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NUMBERS AT WORK: How Colorado gets the most out of their defensemen

Skating Downhill, Colorado’s defense
ST. PAUL, MN - APRIL 05: Colorado Avalanche Defenceman Samuel Girard (49) makes a pass during an NHL game between the Minnesota Wild and Colorado Avalanche on April 5, 2021, at Xcel Energy Center, St. Paul, MN. (Photo by Nick Wosika/Icon Sportswire)

Colorado’s slow rise to the top of the NHL has been impressive to watch. They’ve always played fast, especially since drafting Nathan MacKinnon, they’ve always had high-end talent, but it took a few years for things to come together. MacKinnon went from a very good player to an elite player, Mikko Rantanen became a perfect fit on his wing, their defense went from Erik Johnson & A Bunch of Guys to one anchored by Samuel Girard & Cale Makar. Thus, they’ve been one of the top teams in the Western Conference (if we’re still calling it that) for the past two years.

They’ve made a habit out of running up the score and the shot count against almost everyone this year, controlling over 60 percent of the Expected Goals at five-on-five and averaging over three goals per 60 minutes. Stats that are comparable to the likes of the 2009-10 Chicago Blackhawks and 2007-08 Detroit Red Wings. The one team that has given Colorado trouble this year is the Vegas Golden Knights, who own a 3-3 split of the season series and are similar to the Avs in a lot of ways. Not just statistically, but stylistically.

If you’ve watched any games of these two teams, you know that they’re both fast, run-and-gun teams that like attacking off the rush. Using some of the zone entry & passing data from the All Three Zones Project, we can quantify just how good both these teams are. Unsurprisingly, they are the top two teams in the league in creating shots off the rush and among the best in the league at creating scoring chances after carrying the puck in.

Basically, they’re getting through the neutral zone and making their possessions count. Even if they’re not scoring off the rush, the strength of both teams is just how long they keep opponents pinned into their own zone. They not only lead the league in rush shots, but shots off the forecheck or the cycle, which means that they’re versatile and spending a lot of time not having to defend. Again, the volume of shots here compared to the rest of the league is something to behold.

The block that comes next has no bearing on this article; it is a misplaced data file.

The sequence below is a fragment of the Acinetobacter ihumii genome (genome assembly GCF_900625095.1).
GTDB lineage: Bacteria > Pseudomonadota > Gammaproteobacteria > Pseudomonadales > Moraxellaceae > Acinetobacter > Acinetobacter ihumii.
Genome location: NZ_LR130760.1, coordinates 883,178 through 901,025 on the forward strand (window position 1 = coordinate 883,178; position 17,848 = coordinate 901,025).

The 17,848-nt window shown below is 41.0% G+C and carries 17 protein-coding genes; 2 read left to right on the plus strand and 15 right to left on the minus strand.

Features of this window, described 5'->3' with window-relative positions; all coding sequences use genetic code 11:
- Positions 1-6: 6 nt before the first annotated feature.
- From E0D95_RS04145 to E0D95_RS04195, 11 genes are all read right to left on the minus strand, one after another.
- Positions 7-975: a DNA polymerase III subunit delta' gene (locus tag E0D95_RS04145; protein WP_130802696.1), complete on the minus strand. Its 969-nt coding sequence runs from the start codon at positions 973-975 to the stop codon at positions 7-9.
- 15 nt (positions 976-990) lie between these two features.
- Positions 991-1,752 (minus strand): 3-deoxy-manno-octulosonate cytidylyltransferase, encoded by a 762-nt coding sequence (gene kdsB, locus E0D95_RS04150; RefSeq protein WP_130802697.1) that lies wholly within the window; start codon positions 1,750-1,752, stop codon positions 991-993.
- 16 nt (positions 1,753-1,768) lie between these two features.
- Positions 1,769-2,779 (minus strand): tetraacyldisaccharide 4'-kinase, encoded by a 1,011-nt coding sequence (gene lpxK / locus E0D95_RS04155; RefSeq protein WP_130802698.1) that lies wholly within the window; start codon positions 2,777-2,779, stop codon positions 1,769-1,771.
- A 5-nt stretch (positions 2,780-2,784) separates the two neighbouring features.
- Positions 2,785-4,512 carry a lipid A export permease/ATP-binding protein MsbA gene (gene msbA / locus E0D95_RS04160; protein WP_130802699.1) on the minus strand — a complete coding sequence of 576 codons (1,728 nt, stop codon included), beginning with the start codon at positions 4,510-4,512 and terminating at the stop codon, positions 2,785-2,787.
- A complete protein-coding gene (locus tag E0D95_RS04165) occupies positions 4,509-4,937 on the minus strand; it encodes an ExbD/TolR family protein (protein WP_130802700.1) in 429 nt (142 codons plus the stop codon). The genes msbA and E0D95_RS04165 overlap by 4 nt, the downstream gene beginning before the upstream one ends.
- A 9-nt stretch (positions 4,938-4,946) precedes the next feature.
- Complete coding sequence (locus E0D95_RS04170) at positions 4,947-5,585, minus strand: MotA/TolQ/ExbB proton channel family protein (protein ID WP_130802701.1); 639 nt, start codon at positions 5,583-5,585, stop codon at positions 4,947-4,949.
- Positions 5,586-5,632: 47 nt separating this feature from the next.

Data from All Three Zones Project

When the game is at even strength, they’re usually the ones with the puck or controlling the run of play. The intra-divisional play is obviously a factor here, but it’s still hard not to be impressed at how both of these teams have gone about their business this year.

What stands out for Colorado is who they’ve been able to do this while dealing with a barrage of injuries, especially on their blue line. It’s been a problem all season, but the biggest challenge was when Cale Makar was out of the lineup in early March and the team was dressing as many as four AHL regulars on defense. Colorado still continued to roll teams, going 7-2-1 without Makar while also dealing with season-long injuries to likes of Bowen Byram and Erik Johnson.

What’s interesting is that some of the replacements thrived in big minutes when they were called upon, the best example being Jacob MacDonald, a 28-year-old with only two games of NHL experience to his name before this year. Starting the year on the taxi squad, he found himself contributing in big minutes alongside Girard & Toews. While some of their younger players struggled to play higher in the lineup, MacDonald remained a fixture, positing very good on-ice results and earning a regular roster spot after Makar & others got healthy. Regardless of whether or not you think MacDonald is the one driving the bus, there is something to be said about the Avs making it easy to integrate defensemen into their lineup. Just ask Ryan Graves, another AHL vet who found a home in Denver.

In theory, it should be easy for a defender to play for a team like the Avalanche. The play is usually in front of you, and everything is going downhill fast, so there’s not a lot of times where you’re in a high stress situation, especially when you’re playing behind forwards like MacKinnon & Kadri who can carry the play.

This isn’t always how the game always works, though. You’re going to have to play some shifts in your own zone & it also takes certain skills to work in a system like Colorado, because your decisions have to be quick and your passes have to be on point, otherwise you might be looking at a turnover the puck coming back at you at the same rate of speed. Yes, they control the play most games, but you have to be looking for an open play instead of banking the puck off the boards or the glass as your first option if you’re going to fit in with Colorado. This is no problem for a player like Makar or Girard. Youngsters like Byram & Timmins are still finding their way, so what has MacDonald done that made him fit in?

Jack Han illustrated some of the strengths of the Avs system here with the main component being how their D (or the first player to retrieve the puck in the defensive zone) is instructed to beat the first forechecker to create an odd-man situation up the ice. It can be by skating, a good stretch pass or a well-designed breakout with support. MacDonald might not have much NHL experience, but he has a solid offensive track record in the AHL and has adapted to the Avs system seamlessly.